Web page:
- Rage Against The Fee Machine: Jane Ambachtsheer, Richard Fuller, and Divyesh Hindocha have a new paper entitled, Behaving Like An Owner: Plugging Investment Chain Leakages. The authors apparently find that ...fixing these leakages can increase the size of savings pots by as much as 25% over a 20-year accumulation period. Remarkable.- Kiwis: I mentioned a few weeks ago that I thought the New Zealand Superannuation Fund offered a new model for other investors to aspire towards. In case you are interesting in understanding this fund further, David Iverson and Renato Staub have a new paper entitled, Allocating Risk Capital: The Case of New Zealand Superannuation Fund.
- Impact: The World Economic Forum has released a new paper entitled, From the Margins to the Mainstream Assessment of the Impact Investment Sector and Opportunities to Engage Mainstream Investors. I havent mentioned this before on this blog, but Im actually in the midst of a rather large research project on this very topic. So this will be something I definitely read in the week ahead.
- Collaboration: Danyelle Guyatt has a new paper entitled, Effective Investor Collaboration: Enlarging the Shadow of the Future. As someone who spends a ton of time coordinating collaborative activity among SWFs, Im really looking forward to reading this.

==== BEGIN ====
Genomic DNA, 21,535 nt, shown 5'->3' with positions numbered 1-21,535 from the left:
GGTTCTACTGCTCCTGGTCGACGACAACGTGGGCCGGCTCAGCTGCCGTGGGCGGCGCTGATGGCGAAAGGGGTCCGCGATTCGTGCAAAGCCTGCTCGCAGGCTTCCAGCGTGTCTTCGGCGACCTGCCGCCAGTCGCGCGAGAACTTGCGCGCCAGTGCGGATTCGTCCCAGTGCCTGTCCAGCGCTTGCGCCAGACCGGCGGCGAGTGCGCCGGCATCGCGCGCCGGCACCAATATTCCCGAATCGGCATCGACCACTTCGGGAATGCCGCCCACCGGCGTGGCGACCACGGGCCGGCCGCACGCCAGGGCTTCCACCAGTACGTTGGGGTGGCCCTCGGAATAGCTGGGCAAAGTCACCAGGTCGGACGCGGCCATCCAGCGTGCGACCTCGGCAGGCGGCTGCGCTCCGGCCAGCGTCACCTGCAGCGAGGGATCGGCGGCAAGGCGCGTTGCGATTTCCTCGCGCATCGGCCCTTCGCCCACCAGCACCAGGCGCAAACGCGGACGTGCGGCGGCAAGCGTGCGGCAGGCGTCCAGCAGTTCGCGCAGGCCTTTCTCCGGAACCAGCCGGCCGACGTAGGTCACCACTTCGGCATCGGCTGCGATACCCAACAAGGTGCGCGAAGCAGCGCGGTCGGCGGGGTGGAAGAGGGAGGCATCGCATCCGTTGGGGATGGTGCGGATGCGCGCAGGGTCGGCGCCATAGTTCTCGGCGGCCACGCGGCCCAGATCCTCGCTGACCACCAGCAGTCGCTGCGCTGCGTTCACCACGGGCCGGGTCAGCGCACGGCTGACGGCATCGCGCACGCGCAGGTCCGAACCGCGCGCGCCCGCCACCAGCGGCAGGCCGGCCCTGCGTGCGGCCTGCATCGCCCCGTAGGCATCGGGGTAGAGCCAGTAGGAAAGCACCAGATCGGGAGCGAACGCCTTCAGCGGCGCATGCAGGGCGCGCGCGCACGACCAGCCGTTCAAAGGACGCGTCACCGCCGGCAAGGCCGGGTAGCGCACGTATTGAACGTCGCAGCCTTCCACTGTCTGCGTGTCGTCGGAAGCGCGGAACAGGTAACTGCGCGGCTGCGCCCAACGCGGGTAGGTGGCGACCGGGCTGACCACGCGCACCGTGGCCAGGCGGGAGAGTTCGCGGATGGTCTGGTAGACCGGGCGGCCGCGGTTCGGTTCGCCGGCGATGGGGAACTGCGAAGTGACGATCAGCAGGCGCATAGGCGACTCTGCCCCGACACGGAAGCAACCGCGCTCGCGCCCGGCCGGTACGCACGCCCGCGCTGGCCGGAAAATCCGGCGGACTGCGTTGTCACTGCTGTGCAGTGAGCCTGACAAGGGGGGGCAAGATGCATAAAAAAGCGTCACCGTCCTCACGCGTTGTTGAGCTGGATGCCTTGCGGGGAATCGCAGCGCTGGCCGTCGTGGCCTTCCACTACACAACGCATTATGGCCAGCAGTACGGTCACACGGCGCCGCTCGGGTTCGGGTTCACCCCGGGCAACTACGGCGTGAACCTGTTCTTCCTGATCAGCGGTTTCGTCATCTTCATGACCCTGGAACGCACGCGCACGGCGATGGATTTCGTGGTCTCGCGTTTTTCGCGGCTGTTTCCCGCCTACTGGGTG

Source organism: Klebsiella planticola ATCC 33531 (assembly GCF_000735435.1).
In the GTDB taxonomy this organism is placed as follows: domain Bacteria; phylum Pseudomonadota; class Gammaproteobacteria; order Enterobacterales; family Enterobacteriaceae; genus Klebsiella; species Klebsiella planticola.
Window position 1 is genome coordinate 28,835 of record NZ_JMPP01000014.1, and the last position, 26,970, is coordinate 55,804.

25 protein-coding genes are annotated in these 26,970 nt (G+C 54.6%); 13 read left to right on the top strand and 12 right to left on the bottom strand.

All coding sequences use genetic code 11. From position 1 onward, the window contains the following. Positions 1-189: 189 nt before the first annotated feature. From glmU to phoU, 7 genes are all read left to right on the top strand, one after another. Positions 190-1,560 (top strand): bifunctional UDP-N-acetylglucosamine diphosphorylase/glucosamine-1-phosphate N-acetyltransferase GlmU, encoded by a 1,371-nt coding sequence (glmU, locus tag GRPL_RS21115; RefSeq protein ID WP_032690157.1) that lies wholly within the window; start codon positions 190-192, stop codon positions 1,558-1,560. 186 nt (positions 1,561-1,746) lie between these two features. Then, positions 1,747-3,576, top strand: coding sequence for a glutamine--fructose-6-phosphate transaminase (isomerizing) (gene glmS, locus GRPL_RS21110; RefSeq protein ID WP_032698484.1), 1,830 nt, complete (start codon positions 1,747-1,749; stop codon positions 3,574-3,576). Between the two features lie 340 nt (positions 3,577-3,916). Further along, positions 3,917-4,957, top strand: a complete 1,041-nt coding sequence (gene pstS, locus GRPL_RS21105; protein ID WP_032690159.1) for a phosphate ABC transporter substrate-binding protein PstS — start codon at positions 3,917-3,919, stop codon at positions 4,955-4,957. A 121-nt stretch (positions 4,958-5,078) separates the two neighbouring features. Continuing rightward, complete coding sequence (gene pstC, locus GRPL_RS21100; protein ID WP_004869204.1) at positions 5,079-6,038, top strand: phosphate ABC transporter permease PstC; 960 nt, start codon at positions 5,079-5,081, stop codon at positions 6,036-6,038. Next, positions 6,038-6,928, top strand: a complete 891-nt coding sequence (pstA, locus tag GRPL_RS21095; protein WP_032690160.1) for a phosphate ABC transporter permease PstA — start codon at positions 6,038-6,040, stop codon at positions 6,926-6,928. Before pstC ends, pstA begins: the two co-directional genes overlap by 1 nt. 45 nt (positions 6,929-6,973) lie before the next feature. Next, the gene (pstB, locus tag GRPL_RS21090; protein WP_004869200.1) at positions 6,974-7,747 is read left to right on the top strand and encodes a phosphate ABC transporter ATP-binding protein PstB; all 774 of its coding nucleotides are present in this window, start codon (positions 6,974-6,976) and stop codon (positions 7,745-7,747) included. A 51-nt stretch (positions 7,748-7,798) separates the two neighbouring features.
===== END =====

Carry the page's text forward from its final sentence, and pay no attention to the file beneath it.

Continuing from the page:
- Governance: Anita Anand has a new paper entitled, The Value of Governance. The author offers a review of the new literature that highlights the value that good governance can create for firm value.
- Thesis: Sandro Grünenfelder recently completed a Doctoral Thesis entitled, Understanding and Managing Political Risks of Sovereign Wealth Funds. It looks quite interesting.
- Sustainability: Kristian Alma has recently published a paper entitled, The dark side of the moon: a theoretical framework of complicity applied to the Norwegian Government Pension Fund Global. It looks like a relatively interesting paper, though I may regret putting this paper on my reading list. Why? Because the abstract has some inaccurate information, claiming that... In contrast to the SWF's in the Middle East, the NGPFG is the only SWF that is located in a country with high democratic standards.Really? What about the Alaska Permanent Fund? The Heritage Fund in Alberta? The Future Fund of Australia? The New Zealand Superannuation Fund? The National Pension Reserve Fund of Ireland? The ... oh you get the point. Notwithstanding, the paper could be good. We'll see...
Anyway, see you next week!